Scrapping the Human Rights Act will 'restore' Magna Carta's legacy, says David Cameron

The PM says the idea of human rights have been 'devalued'

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Indy Politics

Human rights law has “devalued” the legacy of the Magna Carta in Britain’s legal system, David Cameron has claimed.

In a speech at Runnymede to mark the charter’s 800th anniversary the prime minister will argue that his government will “restore” the charter’s status with its planned law changes.

“Magna Carta takes on further relevance today. For centuries, it has been quoted to help promote human rights and alleviate suffering all around the world,” he said.

“But here in Britain, ironically, the place where those ideas were first set out, the good name of ‘human rights’ has sometimes become distorted and devalued.

“It falls to us in this generation to restore the reputation of those rights – and their critical underpinning of our legal system.”

The Conservatives want to scrap the Human Rights Act (HRA) and have threatened to withdraw from the European Convention on Human Rights (ECHR). They say they will replace the HRA with a British Bill of Rights.

The Archbishop of Canterbury Justin Welby, Prime Minister David Cameron, Queen Elizabeth II and the Duke of Edinburgh seated by the Magna Carta memorial at Runnymede, near Egham, Surrey, ahead of a ceremony to celebrate the 800th anniversary of the accord.

The Magna Carta was an agreement that the King would guarantee the nobility and the feudal system they ruled over certain rights.

The charter, signed by King John, was systematically ignored as soon as it was signed and was annulled in the same year by Pope Innocent III on request of the monarch. Its significance in English law varied through the centuries.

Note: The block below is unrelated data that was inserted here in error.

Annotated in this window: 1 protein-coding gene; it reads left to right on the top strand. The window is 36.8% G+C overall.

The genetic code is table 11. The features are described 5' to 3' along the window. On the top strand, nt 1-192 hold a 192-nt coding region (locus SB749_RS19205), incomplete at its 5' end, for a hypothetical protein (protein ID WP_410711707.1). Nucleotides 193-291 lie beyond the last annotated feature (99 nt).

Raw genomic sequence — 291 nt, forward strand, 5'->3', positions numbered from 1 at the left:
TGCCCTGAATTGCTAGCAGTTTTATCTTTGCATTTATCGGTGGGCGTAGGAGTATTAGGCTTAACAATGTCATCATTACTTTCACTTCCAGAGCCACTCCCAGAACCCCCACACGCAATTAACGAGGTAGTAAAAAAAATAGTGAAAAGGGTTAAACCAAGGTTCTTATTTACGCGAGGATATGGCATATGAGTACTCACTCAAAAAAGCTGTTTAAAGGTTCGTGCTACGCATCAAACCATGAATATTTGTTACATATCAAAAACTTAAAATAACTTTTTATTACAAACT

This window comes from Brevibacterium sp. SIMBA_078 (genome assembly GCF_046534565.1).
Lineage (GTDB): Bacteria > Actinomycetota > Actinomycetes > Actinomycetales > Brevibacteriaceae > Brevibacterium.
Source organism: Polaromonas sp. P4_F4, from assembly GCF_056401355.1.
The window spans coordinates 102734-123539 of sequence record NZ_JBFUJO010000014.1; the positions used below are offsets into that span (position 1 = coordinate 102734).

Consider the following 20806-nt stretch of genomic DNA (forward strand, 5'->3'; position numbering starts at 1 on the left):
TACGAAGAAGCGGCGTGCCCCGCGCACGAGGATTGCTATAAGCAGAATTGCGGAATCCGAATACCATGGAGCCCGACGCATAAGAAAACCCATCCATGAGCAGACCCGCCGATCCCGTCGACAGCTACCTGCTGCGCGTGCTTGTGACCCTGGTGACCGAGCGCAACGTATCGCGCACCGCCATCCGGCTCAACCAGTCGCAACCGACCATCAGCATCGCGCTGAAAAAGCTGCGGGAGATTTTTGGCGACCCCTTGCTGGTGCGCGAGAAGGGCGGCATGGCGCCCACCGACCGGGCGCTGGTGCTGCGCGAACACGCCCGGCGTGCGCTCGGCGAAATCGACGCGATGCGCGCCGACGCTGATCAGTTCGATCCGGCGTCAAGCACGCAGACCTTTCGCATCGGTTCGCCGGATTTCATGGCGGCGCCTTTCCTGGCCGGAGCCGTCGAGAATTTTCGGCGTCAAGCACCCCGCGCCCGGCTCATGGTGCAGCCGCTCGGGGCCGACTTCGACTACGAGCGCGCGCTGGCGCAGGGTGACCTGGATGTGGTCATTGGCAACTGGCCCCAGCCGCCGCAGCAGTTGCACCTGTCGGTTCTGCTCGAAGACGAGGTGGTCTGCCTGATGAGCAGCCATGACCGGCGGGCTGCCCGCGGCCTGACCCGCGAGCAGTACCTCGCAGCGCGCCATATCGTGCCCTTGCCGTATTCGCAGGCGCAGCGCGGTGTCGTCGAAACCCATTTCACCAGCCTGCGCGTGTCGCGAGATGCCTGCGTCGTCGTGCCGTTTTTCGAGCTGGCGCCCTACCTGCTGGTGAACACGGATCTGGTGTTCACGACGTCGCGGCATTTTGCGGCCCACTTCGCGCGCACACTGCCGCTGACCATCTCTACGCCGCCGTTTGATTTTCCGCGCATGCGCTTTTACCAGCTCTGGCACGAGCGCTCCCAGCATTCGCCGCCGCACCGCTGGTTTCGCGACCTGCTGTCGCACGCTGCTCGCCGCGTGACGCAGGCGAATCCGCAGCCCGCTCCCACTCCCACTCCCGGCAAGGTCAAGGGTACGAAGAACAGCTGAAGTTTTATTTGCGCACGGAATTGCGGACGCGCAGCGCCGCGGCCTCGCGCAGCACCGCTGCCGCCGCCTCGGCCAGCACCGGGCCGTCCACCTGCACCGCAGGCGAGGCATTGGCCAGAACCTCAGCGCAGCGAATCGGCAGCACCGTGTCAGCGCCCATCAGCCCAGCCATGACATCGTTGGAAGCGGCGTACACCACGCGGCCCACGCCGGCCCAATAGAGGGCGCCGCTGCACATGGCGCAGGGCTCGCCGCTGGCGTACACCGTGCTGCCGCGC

The charter’s reputation was boosted in the 17th century when it was adopted by revolutionaries and reformers as a historical symbol of limits on the power of monarchs.


“It is our duty to safeguard the legacy, the idea, the momentous achievement of those barons. And there couldn’t be a better time to reaffirm that commitment than on an anniversary like this,” Mr Cameron said of the Magna Carta.

Mr Cameron’s plan to strip out human rights legislation has faced criticism from both within and without his party.

The PM’s own former attorney general Dominic Grieve QC told a Franco-British Council meeting last week that Mr Cameron’s plans would make the ECHR “inoperable”.

“Even our tabloid press will occasionally take interest in the state of Russian police stations or Romanian orphanages,” he said.

While he was leader of the Labour party Ed Miliband said human rights laws “protect the weak from the strong” and that he was proud of them.

The establishment of the ECHR was spearheaded by the Conservatives the aftermath to the Second World War to safeguard rights across Europe.

The Human Rights Act 1998 implements these rights domestically and ensures that all arms of the British state abide by them.